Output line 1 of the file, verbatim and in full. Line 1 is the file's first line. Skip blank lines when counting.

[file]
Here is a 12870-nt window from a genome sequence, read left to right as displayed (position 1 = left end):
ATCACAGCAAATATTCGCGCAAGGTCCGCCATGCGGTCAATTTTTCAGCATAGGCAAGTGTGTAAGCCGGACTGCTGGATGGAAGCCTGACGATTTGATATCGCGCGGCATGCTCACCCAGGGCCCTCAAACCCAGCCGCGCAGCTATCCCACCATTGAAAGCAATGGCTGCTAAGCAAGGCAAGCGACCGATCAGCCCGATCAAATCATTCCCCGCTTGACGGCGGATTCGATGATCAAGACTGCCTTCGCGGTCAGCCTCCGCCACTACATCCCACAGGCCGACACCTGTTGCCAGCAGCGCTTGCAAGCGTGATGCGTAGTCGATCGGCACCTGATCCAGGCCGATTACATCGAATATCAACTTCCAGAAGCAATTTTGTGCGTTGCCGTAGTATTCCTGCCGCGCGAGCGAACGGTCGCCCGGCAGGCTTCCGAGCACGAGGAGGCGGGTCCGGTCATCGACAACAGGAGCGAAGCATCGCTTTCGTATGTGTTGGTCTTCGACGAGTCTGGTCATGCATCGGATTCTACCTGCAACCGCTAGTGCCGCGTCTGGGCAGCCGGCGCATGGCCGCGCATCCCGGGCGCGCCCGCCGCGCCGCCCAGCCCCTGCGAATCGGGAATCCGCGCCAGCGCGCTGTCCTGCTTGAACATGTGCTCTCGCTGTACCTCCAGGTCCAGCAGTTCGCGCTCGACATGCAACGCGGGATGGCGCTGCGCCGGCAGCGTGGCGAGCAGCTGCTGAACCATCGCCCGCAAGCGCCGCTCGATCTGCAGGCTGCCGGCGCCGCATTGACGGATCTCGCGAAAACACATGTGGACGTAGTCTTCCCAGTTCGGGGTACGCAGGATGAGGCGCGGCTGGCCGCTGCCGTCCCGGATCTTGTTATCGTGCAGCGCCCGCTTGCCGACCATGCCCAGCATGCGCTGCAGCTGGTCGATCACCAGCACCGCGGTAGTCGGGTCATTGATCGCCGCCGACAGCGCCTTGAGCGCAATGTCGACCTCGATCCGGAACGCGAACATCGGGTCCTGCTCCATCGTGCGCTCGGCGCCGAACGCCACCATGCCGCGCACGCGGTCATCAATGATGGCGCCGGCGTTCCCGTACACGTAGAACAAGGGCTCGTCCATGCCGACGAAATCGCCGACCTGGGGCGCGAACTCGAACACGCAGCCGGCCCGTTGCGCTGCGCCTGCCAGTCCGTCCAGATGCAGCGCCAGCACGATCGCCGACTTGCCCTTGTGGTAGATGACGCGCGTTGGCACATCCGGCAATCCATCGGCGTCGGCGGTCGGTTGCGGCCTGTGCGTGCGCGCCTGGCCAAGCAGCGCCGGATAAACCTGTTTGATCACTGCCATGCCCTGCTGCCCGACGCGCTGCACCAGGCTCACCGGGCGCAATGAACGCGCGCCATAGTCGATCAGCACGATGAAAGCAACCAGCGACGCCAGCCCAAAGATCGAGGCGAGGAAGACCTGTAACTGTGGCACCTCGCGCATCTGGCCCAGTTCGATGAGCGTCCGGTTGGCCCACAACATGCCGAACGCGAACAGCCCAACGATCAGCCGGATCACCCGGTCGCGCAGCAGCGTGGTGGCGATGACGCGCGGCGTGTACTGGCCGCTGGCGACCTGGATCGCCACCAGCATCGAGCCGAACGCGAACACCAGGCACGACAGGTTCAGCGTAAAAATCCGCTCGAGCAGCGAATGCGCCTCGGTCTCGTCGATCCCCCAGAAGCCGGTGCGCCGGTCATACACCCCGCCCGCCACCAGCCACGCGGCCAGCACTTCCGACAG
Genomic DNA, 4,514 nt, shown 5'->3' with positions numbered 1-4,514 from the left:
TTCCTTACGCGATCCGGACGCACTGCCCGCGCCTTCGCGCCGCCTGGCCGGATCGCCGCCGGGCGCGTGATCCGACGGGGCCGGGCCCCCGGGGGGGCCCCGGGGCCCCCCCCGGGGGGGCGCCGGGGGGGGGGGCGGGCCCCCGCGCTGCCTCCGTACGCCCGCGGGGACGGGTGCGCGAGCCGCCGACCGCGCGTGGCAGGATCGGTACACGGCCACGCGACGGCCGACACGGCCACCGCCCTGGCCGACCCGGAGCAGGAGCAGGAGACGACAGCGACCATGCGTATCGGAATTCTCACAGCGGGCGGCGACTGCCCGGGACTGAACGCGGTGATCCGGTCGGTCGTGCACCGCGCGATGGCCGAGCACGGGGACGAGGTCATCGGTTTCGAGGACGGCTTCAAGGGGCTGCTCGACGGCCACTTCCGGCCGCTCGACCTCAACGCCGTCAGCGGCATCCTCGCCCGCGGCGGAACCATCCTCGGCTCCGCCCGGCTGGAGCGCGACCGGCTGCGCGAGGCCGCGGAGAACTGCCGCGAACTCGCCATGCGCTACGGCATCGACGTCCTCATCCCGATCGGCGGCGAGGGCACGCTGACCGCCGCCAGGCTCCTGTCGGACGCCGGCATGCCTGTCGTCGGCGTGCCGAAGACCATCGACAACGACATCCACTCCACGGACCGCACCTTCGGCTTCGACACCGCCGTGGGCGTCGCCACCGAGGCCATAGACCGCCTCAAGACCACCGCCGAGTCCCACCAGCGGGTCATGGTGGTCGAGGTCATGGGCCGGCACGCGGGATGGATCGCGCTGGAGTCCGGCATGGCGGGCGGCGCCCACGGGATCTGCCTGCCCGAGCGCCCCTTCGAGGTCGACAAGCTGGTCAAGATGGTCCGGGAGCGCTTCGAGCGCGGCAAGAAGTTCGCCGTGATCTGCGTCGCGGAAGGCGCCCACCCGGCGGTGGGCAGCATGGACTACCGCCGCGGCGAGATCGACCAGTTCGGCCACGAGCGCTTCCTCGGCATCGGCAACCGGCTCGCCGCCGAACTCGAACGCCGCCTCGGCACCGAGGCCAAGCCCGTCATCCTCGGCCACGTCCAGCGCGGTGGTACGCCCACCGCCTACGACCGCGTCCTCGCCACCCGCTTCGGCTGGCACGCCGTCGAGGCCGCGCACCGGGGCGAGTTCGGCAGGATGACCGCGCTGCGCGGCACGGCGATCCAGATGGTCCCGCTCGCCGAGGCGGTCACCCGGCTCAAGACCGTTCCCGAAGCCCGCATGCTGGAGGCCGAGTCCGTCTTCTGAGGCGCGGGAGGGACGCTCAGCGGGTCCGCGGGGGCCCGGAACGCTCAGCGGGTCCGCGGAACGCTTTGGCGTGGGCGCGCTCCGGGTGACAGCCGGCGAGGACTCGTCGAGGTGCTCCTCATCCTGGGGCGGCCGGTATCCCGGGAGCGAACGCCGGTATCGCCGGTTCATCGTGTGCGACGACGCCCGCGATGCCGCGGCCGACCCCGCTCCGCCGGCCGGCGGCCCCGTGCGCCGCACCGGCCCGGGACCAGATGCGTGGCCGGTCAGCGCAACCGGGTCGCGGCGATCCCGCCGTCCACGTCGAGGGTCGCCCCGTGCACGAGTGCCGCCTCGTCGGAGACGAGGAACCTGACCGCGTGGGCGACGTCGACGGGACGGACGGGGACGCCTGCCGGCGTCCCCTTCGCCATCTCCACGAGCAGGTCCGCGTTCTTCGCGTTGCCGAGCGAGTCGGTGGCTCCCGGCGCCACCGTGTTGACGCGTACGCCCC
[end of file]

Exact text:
Here is a 12870-nt window from a genome sequence, read left to right as displayed (position 1 = left end):